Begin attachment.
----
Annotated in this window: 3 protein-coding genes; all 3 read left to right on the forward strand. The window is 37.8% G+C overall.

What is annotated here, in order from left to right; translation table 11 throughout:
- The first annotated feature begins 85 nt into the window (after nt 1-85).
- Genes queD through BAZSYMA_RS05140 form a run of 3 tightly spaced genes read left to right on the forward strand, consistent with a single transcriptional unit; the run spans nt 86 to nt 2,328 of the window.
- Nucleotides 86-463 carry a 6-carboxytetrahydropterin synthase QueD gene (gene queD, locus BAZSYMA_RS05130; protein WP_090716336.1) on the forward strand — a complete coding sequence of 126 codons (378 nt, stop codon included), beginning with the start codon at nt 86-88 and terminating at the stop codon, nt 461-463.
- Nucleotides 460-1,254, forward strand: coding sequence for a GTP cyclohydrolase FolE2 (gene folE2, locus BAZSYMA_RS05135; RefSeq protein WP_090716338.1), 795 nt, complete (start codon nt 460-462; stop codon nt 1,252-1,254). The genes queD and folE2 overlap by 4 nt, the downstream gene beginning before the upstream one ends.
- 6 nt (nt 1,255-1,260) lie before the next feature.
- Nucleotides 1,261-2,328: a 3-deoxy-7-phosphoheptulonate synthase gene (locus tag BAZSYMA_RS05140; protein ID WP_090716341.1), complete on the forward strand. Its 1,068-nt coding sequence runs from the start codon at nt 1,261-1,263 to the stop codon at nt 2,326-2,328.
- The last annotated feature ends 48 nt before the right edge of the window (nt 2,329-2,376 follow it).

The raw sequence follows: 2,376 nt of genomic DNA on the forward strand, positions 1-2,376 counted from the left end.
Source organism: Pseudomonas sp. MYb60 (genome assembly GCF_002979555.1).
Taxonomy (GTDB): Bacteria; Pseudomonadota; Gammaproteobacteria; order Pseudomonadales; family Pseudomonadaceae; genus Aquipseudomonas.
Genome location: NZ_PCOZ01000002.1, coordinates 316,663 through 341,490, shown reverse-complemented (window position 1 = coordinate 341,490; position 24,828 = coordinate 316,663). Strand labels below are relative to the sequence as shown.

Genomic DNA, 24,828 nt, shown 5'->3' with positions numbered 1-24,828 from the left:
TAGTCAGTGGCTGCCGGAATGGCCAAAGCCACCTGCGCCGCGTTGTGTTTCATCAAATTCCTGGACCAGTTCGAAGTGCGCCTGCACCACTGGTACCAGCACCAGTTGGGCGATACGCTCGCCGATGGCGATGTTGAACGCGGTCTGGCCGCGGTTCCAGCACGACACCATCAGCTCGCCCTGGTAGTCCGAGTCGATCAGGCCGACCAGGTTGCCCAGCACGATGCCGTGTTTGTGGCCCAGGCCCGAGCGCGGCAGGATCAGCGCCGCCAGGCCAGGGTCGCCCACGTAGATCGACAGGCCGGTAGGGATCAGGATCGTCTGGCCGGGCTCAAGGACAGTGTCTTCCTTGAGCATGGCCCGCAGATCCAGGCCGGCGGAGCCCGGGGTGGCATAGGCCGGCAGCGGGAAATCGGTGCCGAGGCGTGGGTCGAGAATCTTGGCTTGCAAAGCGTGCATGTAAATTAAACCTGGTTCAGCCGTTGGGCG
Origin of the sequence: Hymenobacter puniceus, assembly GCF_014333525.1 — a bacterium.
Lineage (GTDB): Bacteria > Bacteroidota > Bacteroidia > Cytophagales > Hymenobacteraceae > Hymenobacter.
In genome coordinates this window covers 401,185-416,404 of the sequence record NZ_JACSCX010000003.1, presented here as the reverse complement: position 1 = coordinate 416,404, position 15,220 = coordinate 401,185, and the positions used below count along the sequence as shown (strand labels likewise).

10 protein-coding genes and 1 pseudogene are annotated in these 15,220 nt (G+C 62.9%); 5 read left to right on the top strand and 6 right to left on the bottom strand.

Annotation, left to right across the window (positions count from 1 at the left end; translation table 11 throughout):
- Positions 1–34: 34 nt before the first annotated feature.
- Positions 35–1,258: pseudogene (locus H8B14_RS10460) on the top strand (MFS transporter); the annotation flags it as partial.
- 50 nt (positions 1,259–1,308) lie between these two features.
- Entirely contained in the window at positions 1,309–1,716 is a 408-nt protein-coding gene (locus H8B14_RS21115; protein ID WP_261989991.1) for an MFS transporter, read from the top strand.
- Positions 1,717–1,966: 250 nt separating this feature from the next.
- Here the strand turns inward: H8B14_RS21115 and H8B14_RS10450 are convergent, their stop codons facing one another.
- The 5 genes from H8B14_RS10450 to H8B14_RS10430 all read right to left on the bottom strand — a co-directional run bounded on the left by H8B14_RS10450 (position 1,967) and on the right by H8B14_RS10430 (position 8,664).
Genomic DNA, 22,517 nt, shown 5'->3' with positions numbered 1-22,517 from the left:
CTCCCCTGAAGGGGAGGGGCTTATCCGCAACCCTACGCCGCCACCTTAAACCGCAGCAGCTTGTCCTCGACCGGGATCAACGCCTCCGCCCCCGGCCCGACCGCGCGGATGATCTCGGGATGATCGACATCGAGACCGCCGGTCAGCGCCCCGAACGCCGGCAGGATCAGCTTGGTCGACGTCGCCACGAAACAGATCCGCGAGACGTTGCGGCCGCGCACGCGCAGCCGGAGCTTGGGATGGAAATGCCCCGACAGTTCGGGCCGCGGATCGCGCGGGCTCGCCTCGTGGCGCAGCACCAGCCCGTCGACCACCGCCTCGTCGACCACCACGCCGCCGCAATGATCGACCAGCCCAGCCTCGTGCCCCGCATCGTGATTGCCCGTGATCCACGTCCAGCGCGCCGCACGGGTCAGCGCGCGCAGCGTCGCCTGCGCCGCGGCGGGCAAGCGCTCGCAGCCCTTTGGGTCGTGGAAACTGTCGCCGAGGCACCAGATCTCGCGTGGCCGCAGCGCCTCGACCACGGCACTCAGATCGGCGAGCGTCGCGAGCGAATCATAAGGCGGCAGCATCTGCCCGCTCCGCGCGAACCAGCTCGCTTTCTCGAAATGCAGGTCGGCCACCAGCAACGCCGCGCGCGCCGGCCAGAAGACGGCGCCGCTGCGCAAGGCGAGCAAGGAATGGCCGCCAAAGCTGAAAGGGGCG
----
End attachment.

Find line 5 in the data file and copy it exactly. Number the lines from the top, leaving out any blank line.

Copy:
- Nucleotides 86-463 carry a 6-carboxytetrahydropterin synthase QueD gene (gene queD, locus BAZSYMA_RS05130; protein WP_090716336.1) on the forward strand — a complete coding sequence of 126 codons (378 nt, stop codon included), beginning with the start codon at nt 86-88 and terminating at the stop codon, nt 461-463.